As resident caretaker, Dave regularly takes time to sit with the wolf-dogs at Song of the Wolf Healing Center.
One morning, the alpha female wouldn’t stop licking his ear. Surprised to find that it wasn’t covered in jelly from his breakfast toast, he shrugged it off.
Two days later, he contracted an ear infection in the same ear — an affliction the wolf-dog sensed before it hit. Dave describes this clairvoyance as the “you-gotta-see-it-for-yourself” power of wolf-dogs: “You know, you really can’t quantify it empirically, but if you watch it, it’s undeniable that there’s some sort of mystical or metaphysical process that occurs.”
Song of the Wolf is a lifelong home to surrendered wolf-dogs roaming acre-wide enclosures. Located in Bailey, Colorado, it’s currently home to eight wolf-dogs, all of which were born into captivity. Because they did not learn the strategies needed to survive in the wild — like how to hunt — they can never be released.
The center offers healing to both the animals who call it home, as well as the humans who have the privilege of visiting. Co-Founder Mary Ann McCain’s mission is to connect the meditative, healing component of wolf-dogs with men and women struggling with substance abuse.
When treatment centers from the greater Denver area bring groups to Song of the Wolf, clients complete a service project, followed by one-on-one encounters with the wolf-dogs. Their visits conclude with a group therapy session, facilitated by Mary Ann, a licensed therapist for more than 30 years.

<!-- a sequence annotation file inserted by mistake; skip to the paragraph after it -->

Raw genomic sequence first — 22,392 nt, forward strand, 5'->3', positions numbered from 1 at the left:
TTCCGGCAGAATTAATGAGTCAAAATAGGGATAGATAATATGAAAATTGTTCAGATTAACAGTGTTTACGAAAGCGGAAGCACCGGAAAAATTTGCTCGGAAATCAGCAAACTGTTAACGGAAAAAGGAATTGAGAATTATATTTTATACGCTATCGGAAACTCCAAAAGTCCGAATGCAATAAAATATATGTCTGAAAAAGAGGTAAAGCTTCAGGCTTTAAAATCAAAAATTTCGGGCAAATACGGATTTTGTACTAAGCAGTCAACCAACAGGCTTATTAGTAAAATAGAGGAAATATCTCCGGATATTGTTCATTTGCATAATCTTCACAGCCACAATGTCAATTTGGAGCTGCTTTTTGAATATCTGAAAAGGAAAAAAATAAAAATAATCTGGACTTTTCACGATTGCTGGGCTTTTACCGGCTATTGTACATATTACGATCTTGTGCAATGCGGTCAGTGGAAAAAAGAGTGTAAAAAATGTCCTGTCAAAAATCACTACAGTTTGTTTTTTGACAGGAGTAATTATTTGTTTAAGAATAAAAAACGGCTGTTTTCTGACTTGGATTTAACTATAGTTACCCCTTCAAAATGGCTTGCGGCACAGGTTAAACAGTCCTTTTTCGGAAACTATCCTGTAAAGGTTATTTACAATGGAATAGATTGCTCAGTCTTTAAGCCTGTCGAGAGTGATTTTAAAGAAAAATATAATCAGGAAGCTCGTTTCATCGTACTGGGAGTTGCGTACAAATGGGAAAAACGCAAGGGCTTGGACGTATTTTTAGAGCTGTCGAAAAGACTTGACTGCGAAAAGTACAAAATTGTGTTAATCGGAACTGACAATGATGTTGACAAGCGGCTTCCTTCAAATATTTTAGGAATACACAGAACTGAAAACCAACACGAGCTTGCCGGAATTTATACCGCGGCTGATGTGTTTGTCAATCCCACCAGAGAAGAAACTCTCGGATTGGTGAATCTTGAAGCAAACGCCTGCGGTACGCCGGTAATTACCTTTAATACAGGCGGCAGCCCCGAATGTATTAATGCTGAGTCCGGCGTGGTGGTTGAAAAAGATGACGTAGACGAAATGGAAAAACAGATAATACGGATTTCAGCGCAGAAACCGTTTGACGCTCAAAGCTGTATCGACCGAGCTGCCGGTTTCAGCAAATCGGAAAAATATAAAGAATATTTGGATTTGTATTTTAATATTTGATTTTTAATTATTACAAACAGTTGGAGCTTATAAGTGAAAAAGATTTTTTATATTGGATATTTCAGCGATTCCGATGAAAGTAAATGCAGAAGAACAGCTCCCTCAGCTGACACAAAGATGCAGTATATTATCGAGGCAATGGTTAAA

What does Community Food Share have to do with all of this? Song of the Wolf feeds the wolf-dogs with what we call our “isolated” meat. When we receive meat that is no longer fit for human consumption, rather than throwing it away, we save it for the wolf-dogs.
As of 2021, we rescue 13 tons of food a day, and while the vast majority of it goes on to nourish local families and individuals, this partnership represents another way we prevent food from going to waste.
And this partnership is made possible by supporters like you. The next time you donate food, volunteer in our sorting area, or provide a monetary gift, know that your support not only fights local hunger; the impact ripples to other meaningful causes like refuge for abandoned animals and healing for the human spirit.
This story originally appeared in our Winter 2020 Newsletter.
Why are meat donations set aside for wolf-dogs?
We distribute as much of the meat that we receive as possible because protein is a most-needed item at our food bank. Sometimes, meat is donated that is no longer considered safe for human consumption, and we repurpose it as animal feed. This includes meats that are damaged or have opened packaging, unlabeled, under an active recall, or expired for more than a year. For the latter, we distribute meat up to one year past expiration because, according to the USDA, the dates applied to food are for quality, not safety (with the exception of infant formula).
For more information on safely consuming foods past their printed date, check out the USDA’s FoodKeeper App.